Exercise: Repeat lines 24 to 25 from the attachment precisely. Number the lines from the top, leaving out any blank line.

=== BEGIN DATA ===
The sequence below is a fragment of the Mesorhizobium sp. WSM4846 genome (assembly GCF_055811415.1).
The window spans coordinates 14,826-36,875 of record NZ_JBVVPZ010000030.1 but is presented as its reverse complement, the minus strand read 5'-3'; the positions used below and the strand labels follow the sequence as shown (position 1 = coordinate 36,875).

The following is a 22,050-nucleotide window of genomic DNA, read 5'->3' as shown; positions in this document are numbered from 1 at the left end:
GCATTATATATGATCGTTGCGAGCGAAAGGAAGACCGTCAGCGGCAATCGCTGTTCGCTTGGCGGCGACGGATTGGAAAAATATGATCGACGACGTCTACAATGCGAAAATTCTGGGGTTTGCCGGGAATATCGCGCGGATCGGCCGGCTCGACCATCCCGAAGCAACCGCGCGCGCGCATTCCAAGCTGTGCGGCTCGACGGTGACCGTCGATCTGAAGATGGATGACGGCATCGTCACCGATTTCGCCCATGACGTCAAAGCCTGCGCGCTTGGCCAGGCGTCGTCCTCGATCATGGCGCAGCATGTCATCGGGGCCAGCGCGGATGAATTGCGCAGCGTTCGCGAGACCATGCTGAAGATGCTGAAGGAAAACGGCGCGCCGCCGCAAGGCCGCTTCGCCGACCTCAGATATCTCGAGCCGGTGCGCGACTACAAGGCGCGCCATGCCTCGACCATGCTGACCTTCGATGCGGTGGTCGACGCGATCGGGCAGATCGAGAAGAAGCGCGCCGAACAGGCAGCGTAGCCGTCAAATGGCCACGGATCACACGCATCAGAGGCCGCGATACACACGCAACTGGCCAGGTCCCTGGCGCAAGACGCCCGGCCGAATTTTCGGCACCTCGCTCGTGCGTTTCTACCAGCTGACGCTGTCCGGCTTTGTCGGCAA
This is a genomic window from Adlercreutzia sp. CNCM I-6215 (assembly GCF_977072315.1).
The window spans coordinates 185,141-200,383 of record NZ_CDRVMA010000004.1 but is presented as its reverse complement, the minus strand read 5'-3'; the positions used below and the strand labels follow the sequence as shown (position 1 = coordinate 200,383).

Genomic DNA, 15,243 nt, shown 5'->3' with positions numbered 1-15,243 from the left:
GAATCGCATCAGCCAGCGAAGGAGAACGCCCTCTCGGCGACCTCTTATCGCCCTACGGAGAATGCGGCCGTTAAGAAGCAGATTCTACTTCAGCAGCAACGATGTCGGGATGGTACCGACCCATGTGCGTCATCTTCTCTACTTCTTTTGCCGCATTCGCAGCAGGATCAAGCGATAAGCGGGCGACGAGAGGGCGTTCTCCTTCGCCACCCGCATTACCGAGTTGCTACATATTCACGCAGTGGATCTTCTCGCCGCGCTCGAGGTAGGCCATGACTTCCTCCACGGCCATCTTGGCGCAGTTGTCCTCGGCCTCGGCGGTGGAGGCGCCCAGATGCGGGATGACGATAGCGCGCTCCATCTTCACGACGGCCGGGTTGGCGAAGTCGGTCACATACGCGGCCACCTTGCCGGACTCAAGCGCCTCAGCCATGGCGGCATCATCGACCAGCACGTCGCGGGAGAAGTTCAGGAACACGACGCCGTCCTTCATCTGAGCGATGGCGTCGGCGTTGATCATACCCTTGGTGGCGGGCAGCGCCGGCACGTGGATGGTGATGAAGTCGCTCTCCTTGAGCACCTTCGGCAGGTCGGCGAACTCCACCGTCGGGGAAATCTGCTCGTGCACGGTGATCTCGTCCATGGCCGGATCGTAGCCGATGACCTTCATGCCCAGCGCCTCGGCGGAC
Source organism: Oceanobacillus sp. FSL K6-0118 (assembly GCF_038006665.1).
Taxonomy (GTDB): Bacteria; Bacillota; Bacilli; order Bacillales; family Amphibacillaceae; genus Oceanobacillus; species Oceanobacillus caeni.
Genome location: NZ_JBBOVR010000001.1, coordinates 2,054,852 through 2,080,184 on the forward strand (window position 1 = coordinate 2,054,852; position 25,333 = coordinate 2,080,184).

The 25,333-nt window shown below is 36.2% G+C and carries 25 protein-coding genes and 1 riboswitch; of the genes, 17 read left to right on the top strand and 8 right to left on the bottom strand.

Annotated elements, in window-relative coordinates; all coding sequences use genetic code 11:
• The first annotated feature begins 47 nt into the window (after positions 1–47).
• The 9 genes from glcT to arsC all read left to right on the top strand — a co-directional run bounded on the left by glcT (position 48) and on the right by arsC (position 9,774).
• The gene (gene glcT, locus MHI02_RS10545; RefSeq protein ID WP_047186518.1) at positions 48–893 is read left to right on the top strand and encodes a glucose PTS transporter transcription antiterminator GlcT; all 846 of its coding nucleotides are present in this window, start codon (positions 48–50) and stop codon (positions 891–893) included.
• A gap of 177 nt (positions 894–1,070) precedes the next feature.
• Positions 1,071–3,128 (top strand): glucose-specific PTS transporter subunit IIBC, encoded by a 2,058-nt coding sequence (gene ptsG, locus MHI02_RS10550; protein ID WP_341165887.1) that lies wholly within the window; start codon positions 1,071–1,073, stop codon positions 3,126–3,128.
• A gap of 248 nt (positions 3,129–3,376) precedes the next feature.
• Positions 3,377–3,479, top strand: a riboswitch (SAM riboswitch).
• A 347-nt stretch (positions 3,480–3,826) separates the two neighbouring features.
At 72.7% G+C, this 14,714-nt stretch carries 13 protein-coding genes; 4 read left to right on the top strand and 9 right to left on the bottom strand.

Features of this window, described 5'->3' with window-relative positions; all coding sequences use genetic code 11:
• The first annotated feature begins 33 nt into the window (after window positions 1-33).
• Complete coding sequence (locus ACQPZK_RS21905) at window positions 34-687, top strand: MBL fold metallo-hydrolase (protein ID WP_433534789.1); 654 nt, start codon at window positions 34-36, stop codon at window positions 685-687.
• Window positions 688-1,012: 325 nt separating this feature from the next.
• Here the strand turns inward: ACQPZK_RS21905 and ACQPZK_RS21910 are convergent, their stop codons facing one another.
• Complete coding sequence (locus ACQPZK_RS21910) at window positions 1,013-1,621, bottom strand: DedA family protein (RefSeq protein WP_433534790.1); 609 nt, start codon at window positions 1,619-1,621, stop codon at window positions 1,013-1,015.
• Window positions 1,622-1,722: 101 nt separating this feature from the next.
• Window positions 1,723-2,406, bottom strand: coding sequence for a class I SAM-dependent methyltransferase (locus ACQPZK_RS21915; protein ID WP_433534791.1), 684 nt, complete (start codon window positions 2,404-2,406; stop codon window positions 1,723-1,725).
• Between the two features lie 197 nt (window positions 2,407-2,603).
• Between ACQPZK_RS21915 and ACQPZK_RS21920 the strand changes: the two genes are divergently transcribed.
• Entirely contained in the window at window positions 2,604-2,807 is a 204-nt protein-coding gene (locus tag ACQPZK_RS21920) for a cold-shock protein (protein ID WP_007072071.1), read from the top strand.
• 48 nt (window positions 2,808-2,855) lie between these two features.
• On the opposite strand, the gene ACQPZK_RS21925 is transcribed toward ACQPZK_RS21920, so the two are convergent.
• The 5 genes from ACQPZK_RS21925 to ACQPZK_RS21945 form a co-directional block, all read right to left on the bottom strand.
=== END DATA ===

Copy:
• The first annotated feature begins 33 nt into the window (after window positions 1-33).
• Complete coding sequence (locus ACQPZK_RS21905) at window positions 34-687, top strand: MBL fold metallo-hydrolase (protein ID WP_433534789.1); 654 nt, start codon at window positions 34-36, stop codon at window positions 685-687.